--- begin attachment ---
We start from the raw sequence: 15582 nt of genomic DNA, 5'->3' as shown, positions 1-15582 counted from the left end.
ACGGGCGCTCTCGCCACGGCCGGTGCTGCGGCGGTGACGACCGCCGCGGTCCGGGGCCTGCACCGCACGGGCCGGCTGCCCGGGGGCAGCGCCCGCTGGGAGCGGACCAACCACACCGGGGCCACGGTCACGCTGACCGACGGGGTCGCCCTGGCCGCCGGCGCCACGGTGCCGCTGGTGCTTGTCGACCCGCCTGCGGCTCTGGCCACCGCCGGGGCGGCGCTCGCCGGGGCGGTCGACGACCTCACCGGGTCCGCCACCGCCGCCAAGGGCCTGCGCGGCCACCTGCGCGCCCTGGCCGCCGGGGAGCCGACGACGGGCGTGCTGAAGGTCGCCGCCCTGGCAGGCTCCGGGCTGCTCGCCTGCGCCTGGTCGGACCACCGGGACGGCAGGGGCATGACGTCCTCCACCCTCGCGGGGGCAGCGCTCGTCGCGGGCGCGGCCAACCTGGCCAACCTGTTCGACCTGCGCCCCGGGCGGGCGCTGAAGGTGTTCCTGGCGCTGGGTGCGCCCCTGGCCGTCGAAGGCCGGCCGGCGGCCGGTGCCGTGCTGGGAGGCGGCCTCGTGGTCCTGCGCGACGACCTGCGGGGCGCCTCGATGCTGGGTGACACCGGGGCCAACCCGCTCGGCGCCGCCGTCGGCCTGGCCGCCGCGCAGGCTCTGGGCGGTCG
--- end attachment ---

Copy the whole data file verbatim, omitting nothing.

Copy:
We start from the raw sequence: 15582 nt of genomic DNA, 5'->3' as shown, positions 1-15582 counted from the left end.
ACGGGCGCTCTCGCCACGGCCGGTGCTGCGGCGGTGACGACCGCCGCGGTCCGGGGCCTGCACCGCACGGGCCGGCTGCCCGGGGGCAGCGCCCGCTGGGAGCGGACCAACCACACCGGGGCCACGGTCACGCTGACCGACGGGGTCGCCCTGGCCGCCGGCGCCACGGTGCCGCTGGTGCTTGTCGACCCGCCTGCGGCTCTGGCCACCGCCGGGGCGGCGCTCGCCGGGGCGGTCGACGACCTCACCGGGTCCGCCACCGCCGCCAAGGGCCTGCGCGGCCACCTGCGCGCCCTGGCCGCCGGGGAGCCGACGACGGGCGTGCTGAAGGTCGCCGCCCTGGCAGGCTCCGGGCTGCTCGCCTGCGCCTGGTCGGACCACCGGGACGGCAGGGGCATGACGTCCTCCACCCTCGCGGGGGCAGCGCTCGTCGCGGGCGCGGCCAACCTGGCCAACCTGTTCGACCTGCGCCCCGGGCGGGCGCTGAAGGTGTTCCTGGCGCTGGGTGCGCCCCTGGCCGTCGAAGGCCGGCCGGCGGCCGGTGCCGTGCTGGGAGGCGGCCTCGTGGTCCTGCGCGACGACCTGCGGGGCGCCTCGATGCTGGGTGACACCGGGGCCAACCCGCTCGGCGCCGCCGTCGGCCTGGCCGCCGCGCAGGCTCTGGGCGGTCG